A day after their wedding in 1949, Denny whisks his new bride, Betty, to the boys’ dorm on a college campus in Nebraska, where they are to serve as houseparents and role models. The strict church-based campus prompts the young wife to act smarter than she thinks she is and holier than she knows she is. Coming from a down-to-earth family that indulged in much of what is forbidden by the Christian college (including drinking, smoking, cussing, and dancing) requires that she smooth out a lot of rough edges. In the process, Betty learns lessons as a surrogate mother to eleven high-spirited young men that will prepare her for the real thing.
Reading Living with Twelve Men feels like time travel; it’s a moral and emotional snapshot of mid-America in the 1950s. This was an era without television, cell phones, computers, and social media. The concerns of individuals in small-town middle America were so unlike those of the present day that the differences are breathtaking. Most of the time, we judge a book by its contents. This work speaks loudly by what isn’t said, and the silence offers a priceless perspective on genuine human values. Living with Twelve Men is Betty Auchard at her best. — Charles D. Hayes, author, September University: Summoning Passion for an Unfinished Life, and A Mile North of Good and Evil.
These stories are like an episode out of a good novel. You would not have to know the characters to appreciate the experiences and, most likely, you’ll be reminded of your own past. People in the Midwest, in the days leading to our own time, were survivors. We’re used to hearing, “Forget the past,” but maybe it’s not so bad to remember the past if in it one finds pleasant memories and laughter. Betty does that with both dignity and grace. I would recommend that you read the story to see for yourself. — Dr. J. Benton White, retired professor, San Jose State University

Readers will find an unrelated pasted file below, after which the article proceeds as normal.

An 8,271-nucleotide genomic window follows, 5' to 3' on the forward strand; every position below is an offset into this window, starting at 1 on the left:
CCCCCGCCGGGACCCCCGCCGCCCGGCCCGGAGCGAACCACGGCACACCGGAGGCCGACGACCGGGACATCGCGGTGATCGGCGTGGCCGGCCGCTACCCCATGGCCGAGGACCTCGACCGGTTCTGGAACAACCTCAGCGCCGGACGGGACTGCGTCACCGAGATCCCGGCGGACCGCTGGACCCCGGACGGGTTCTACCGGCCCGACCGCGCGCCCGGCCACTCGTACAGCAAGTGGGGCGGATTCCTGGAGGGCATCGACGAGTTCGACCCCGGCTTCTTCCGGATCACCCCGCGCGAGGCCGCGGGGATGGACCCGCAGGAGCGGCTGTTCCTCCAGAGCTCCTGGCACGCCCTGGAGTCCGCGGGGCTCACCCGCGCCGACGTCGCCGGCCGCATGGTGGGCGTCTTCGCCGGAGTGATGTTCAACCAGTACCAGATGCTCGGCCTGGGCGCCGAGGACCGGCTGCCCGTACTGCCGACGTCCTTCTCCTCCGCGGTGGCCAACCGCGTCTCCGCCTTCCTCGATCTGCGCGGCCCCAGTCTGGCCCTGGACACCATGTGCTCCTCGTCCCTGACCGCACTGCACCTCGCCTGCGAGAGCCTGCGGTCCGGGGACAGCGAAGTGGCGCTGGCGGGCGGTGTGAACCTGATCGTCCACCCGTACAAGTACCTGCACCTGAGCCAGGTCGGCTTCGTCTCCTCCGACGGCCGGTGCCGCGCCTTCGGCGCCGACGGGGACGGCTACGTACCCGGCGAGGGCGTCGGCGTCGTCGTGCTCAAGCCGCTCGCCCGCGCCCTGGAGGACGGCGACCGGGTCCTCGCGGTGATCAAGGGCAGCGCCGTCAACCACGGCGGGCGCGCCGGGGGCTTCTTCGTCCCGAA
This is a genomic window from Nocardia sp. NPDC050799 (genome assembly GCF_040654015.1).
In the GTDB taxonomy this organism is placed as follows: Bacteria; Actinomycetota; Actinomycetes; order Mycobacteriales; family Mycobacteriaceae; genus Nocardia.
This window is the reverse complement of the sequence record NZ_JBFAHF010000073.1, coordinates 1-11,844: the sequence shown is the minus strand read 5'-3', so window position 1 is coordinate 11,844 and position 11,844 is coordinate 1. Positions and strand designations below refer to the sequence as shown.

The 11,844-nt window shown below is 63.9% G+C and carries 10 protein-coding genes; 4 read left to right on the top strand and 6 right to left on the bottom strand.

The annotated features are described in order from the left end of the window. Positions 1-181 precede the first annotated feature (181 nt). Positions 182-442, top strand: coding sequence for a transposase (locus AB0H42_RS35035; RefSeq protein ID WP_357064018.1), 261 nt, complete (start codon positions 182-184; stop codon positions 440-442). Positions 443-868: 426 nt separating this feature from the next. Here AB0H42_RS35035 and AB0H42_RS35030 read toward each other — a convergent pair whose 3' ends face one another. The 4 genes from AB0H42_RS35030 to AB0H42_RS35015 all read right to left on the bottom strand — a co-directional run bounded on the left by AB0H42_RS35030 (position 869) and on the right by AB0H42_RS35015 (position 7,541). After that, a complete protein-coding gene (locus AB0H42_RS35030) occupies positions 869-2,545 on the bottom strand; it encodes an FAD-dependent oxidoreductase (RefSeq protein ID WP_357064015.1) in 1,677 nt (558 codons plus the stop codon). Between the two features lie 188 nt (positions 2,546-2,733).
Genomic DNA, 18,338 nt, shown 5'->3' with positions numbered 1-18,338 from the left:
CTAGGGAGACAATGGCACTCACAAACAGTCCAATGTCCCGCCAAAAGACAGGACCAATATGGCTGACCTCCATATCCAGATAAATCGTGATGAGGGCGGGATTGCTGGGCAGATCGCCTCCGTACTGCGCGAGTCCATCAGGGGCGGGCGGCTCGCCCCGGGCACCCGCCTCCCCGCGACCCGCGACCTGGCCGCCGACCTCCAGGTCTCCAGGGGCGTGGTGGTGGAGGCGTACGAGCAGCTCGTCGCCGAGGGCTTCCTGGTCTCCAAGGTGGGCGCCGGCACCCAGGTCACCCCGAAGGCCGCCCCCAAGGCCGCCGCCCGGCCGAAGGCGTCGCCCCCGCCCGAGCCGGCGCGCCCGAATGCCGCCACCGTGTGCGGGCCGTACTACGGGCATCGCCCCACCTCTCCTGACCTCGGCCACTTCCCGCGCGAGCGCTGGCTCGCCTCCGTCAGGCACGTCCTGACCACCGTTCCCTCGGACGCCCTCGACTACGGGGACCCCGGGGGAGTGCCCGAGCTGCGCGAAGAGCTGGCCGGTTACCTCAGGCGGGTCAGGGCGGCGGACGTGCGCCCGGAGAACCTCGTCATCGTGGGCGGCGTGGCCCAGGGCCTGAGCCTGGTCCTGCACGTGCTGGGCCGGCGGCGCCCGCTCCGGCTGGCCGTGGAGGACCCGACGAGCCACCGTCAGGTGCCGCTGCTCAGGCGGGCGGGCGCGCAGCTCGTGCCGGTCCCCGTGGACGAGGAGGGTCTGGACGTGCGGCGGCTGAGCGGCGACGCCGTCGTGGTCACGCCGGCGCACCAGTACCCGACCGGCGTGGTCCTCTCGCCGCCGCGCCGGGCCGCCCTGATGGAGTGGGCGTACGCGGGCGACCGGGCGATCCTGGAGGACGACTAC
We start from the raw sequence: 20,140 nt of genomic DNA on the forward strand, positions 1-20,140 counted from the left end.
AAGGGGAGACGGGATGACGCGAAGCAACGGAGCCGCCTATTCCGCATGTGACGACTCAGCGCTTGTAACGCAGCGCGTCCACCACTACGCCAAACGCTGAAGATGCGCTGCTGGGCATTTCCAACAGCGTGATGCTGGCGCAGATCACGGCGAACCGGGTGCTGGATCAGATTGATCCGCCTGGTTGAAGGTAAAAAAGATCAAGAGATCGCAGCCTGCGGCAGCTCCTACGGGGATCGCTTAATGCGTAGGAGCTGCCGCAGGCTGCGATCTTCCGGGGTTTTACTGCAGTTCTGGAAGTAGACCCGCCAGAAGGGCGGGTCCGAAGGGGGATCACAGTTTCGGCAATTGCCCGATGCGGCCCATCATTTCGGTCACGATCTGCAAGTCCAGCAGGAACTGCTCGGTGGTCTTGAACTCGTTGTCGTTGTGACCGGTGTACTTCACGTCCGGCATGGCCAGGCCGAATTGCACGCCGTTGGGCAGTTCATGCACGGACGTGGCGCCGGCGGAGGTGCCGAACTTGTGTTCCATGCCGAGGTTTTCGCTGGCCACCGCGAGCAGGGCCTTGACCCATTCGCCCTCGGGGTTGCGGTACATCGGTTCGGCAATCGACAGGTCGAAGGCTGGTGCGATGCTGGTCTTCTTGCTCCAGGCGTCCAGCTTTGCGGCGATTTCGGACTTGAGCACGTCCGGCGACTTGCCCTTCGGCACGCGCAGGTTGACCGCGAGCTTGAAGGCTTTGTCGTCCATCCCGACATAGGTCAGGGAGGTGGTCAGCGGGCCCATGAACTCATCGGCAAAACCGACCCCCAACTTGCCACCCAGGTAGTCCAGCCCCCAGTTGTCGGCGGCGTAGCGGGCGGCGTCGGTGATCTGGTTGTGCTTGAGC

Betty was born to write, even though she may not have figured that out until later in life. A captivating storyteller, she lures you in from the first sentence, and no matter how old you are, or in what era you grew up, you can identify with the thoughts and events she recounts with humor, poignancy, and great insight. — Nina L. Diamond, journalist, essayist, author, and former Independent Publisher Book Awards (IPPY Awards) judge, 2004-2011
About the Author:
Betty Auchard, a retired art teacher, was sixty-eight when widowhood prompted her to begin writing. At the age of seventy- five, she completed her first memoir, Dancing in My Nightgow, which became an IPPY Award (Independent Publisher) finalist. The Home for the Friendless, published when she was eighty, received first-place awards for content and book design from the National Independent Publisher Awards (NIEA). Living with Twelve Men is Betty’s 85th birthday present to herself, and she and her editor have already started work on a fourth book.
The oldest of three children, Betty grew up in the Midwest and spent the early years of married life in Nebraska. When her husband, Denny, landed a position as a college professor at San Jose State University, they relocated to the Bay Area of California, where they raised four children and a herd of grandchildren. Betty continues to write in the family home.
Books printed in the US and the UK.